Finally, even if substantial assets were not transferred into the living trust during the decedent's life (or some assets were withdrawn from the trust and then not put back, as often happens when property is refinanced), there is a court procedure (a "Heggstad Petition") that can often to put them into the living trust. While the procedure does not come free, and takes a while, it is usually less expensive than a formal probate. If you face this situation, give us a call and we can help you decide whether this procedure is worth pursuing.
Assets Held in Trust
Most decedents in California with substantial assets hold the bulk of their property in a living trust. Doing so gives them the ability to avoid probate (see below), to pass assets efficiently to their heirs, and to use trust terms to protect the inheritance for such heirs from claims by creditors (including potential ex-spouses) [Living Trusts offer many other benefits as well, but, since we want to keep this section simple, we will not try to elucidate all of them here.]
Even if all assets are in trust, there remain a number of formalities that must be observed by the Trustee(s) in administering the trust. While it is possible that many of them can be accomplished without involving legal counsel, most Trustees will benefit from, or need, the help of legal counsel. Such help will normally cost a small fraction of what a Probate would have cost.
Assets with a Beneficiary Designation
The easiest assets to pass are those with a beneficiary designation (such as many IRAs, employee benefit plans, life insurance and pay on death ["POD"] accounts) or which are held in either joint tenancy with right of survivorship or community property with right of survivorship (most community property is not held with right of survivorship).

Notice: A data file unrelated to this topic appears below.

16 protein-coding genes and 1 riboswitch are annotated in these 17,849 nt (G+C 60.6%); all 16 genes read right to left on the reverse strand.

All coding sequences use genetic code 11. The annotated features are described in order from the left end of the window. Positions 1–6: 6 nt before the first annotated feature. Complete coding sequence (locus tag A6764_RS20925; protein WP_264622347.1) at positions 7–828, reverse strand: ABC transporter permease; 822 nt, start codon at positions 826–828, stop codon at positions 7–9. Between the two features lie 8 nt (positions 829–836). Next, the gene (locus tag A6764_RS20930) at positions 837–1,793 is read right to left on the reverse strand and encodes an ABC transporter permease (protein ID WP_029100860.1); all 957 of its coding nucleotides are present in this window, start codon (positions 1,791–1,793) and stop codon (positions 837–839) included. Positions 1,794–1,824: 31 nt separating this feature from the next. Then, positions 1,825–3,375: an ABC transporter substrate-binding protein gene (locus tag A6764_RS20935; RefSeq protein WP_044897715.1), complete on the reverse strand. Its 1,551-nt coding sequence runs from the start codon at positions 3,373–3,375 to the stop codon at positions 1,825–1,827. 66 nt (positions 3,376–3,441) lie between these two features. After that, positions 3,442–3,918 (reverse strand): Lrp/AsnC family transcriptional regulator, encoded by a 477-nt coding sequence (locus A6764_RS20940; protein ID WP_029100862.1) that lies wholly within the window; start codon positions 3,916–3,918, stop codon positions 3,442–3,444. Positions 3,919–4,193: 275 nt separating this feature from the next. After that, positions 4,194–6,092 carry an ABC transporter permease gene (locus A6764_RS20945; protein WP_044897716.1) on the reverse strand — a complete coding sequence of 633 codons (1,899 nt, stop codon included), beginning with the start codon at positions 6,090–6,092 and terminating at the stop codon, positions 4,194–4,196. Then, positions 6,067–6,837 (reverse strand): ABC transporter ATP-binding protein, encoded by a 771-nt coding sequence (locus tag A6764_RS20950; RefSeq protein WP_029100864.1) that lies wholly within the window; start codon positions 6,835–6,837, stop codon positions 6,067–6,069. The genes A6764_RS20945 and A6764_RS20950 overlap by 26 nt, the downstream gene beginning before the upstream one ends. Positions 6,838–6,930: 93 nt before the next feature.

These assets pass to the beneficiary by operation of law without the involvement of the Probate Court. However, even with these assets there may be formalities which must be followed to perfect title in the beneficiary or joint owner. Furthermore, third parties with whom the decedent had accounts may require you to follow formal procedures before they will give you access to property or assets, even when there is an express beneficiary designation or the property is held with right of survivorship.
Usually, clients need some advice and help with these assets, but it is often minimal. We will gladly help our clients handle these assets themselves where the clients have the time and understanding to do so well. In the alternative, we will guide and advise clients so they can understand how to handle the issues directly. And, for other clients, we (with the assistance of a paralegal for routine tasks in order to reduce the cost for clients) will prepare all the documents needed to deal with these assets, and deal with third parties who may have questions or impose roadblocks.